Global Environment Outlook Report 2019: Highlights

Global Environment Outlook Report 2019: Highlights

About

  • The report is published by United nations Environment Programme (UNEP). This is the 6th report of GEO with theme "Healthy Planet, Health People". The Global Environment Outlook (GEO) is the result of a consultative and participatory process to prepare an independent assessment of the state of the environment, the effectiveness of the policy response in addressing environmental challenges and the possible pathways to achieving various internationally agreed environmental goals.

Key Findings

  • Urbanization is happening at an unprecedented rate globally and cities have become the foremost drivers of economic development across the world.
  • A quarter of all the premature deaths and diseases worldwide are due to manmade pollution and environmental damage.
  • There is a growing chasm between rich and poor countries as rampant overconsumption, pollution and food waste in the developed world leads to hunger, poverty and disease elsewhere.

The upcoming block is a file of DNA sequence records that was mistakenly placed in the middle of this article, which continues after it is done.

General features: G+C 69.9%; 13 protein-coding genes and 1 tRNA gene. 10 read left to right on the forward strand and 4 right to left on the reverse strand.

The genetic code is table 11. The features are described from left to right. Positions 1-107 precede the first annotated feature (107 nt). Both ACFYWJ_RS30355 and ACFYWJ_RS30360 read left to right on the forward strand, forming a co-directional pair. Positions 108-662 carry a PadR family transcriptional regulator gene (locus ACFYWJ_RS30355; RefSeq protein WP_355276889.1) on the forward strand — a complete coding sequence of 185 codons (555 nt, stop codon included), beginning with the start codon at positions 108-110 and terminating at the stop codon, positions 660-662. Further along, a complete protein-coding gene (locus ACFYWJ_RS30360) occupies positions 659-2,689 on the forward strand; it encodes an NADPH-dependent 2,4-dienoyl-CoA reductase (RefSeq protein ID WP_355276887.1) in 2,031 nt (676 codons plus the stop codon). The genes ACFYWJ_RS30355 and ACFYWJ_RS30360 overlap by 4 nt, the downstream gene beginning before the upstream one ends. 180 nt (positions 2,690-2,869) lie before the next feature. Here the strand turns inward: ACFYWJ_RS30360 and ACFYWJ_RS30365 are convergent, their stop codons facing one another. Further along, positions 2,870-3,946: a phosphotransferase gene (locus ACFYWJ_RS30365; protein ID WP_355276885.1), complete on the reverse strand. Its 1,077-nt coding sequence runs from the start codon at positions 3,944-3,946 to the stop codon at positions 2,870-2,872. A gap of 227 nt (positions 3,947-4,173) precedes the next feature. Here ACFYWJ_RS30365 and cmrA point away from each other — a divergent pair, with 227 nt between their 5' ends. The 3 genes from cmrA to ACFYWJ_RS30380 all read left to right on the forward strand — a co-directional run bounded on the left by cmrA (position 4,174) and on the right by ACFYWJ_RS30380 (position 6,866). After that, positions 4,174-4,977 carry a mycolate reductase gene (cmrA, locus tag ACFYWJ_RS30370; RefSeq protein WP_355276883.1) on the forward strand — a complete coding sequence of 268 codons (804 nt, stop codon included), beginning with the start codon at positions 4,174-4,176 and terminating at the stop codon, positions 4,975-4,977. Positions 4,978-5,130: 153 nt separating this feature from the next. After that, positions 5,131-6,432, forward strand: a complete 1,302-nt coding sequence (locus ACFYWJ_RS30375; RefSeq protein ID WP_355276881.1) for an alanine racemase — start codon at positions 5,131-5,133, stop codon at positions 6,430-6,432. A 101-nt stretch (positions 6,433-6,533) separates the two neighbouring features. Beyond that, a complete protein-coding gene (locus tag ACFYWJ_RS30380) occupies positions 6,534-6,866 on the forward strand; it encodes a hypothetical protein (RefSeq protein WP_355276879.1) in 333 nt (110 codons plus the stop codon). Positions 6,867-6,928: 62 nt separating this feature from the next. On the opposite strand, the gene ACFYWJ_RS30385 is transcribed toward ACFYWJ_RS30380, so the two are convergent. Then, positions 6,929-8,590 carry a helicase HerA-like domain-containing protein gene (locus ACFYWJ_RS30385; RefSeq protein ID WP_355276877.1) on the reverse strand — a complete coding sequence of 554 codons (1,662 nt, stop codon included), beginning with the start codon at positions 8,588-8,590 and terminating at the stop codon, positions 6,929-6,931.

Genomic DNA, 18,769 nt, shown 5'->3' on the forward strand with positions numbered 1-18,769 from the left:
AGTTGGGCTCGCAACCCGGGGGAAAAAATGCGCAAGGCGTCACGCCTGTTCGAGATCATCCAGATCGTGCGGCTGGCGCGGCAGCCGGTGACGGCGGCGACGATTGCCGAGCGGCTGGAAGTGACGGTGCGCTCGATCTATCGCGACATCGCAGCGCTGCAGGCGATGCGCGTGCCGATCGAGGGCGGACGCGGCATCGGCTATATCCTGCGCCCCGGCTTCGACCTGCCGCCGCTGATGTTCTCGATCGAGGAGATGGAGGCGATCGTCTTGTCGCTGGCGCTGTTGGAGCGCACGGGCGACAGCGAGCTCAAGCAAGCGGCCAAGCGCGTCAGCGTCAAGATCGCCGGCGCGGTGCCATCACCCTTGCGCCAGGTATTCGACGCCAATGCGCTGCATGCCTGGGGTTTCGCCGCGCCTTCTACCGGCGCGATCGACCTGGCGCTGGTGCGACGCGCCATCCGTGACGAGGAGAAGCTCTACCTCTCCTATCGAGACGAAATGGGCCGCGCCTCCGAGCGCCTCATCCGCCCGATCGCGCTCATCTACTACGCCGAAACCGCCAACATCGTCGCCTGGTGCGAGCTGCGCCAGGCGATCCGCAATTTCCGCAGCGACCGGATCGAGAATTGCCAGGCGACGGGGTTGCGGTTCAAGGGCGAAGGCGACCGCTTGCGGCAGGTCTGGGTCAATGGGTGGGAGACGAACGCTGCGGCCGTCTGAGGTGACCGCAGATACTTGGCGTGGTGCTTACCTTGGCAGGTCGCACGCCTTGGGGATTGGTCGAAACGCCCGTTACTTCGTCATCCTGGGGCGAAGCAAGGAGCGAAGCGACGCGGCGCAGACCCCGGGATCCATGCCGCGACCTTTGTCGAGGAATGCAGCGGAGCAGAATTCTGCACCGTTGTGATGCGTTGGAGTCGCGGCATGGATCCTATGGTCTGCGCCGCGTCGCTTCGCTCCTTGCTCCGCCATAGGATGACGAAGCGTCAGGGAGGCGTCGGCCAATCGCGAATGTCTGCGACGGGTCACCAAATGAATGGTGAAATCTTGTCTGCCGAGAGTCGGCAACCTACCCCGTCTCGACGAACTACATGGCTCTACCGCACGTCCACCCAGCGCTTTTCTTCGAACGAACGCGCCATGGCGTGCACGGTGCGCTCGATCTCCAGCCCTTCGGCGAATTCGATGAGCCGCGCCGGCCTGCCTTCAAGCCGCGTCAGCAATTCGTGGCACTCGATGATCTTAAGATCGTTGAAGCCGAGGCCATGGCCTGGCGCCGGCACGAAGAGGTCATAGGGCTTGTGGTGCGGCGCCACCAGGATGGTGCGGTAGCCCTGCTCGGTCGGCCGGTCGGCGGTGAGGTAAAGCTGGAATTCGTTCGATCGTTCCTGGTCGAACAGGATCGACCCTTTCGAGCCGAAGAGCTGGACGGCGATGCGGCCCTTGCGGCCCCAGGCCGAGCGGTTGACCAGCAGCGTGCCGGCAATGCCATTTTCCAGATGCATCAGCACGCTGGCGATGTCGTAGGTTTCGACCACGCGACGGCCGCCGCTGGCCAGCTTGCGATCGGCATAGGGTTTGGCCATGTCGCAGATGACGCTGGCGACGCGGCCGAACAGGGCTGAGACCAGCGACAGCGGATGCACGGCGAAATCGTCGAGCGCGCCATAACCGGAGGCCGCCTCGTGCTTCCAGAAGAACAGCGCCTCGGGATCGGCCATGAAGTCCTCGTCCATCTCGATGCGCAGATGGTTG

• Climate change is a priority issue affecting both human systems, including human health, and natural systems – air, biological diversity, freshwater, oceans and land – and which alters the complex interactions between those systems.
  • Air pollution is the main environmental contributor to the global burden of disease leading to between 6 million to 7 million premature deaths.
  • Genetic diversity is declining, threatening food security and the resilience of ecosystems, including agricultural systems and food security.
  • The rate of human-induced release of greenhouse gases is driving rising sea levels, changes in ocean temperatures and ocean acidification. Coral reefs are being devastated by those changes.
  • Food production is the largest anthropogenic use of land, using 50 per cent of habitable land.
  • Deadly emissions, chemicals polluting drinking water, and the accelerating destruction of ecosystems crucial to the livelihoods of billions of people are driving a worldwide epidemic that hampers the global economy.
  • In most regions, water quality has worsened significantly since 1990, owing to organic and chemical pollution, such as pathogens, nutrients, pesticides, sediments, heavy metals, plastic and microplastic waste, persistent organic pollutants and salinity.
  • The scale and magnitude of global consumption, especially in urban areas, is affecting global resource flows and planetary cycles. Cities and their surrounding areas will continue to grow in both population and size and to act as generators of economic growth.

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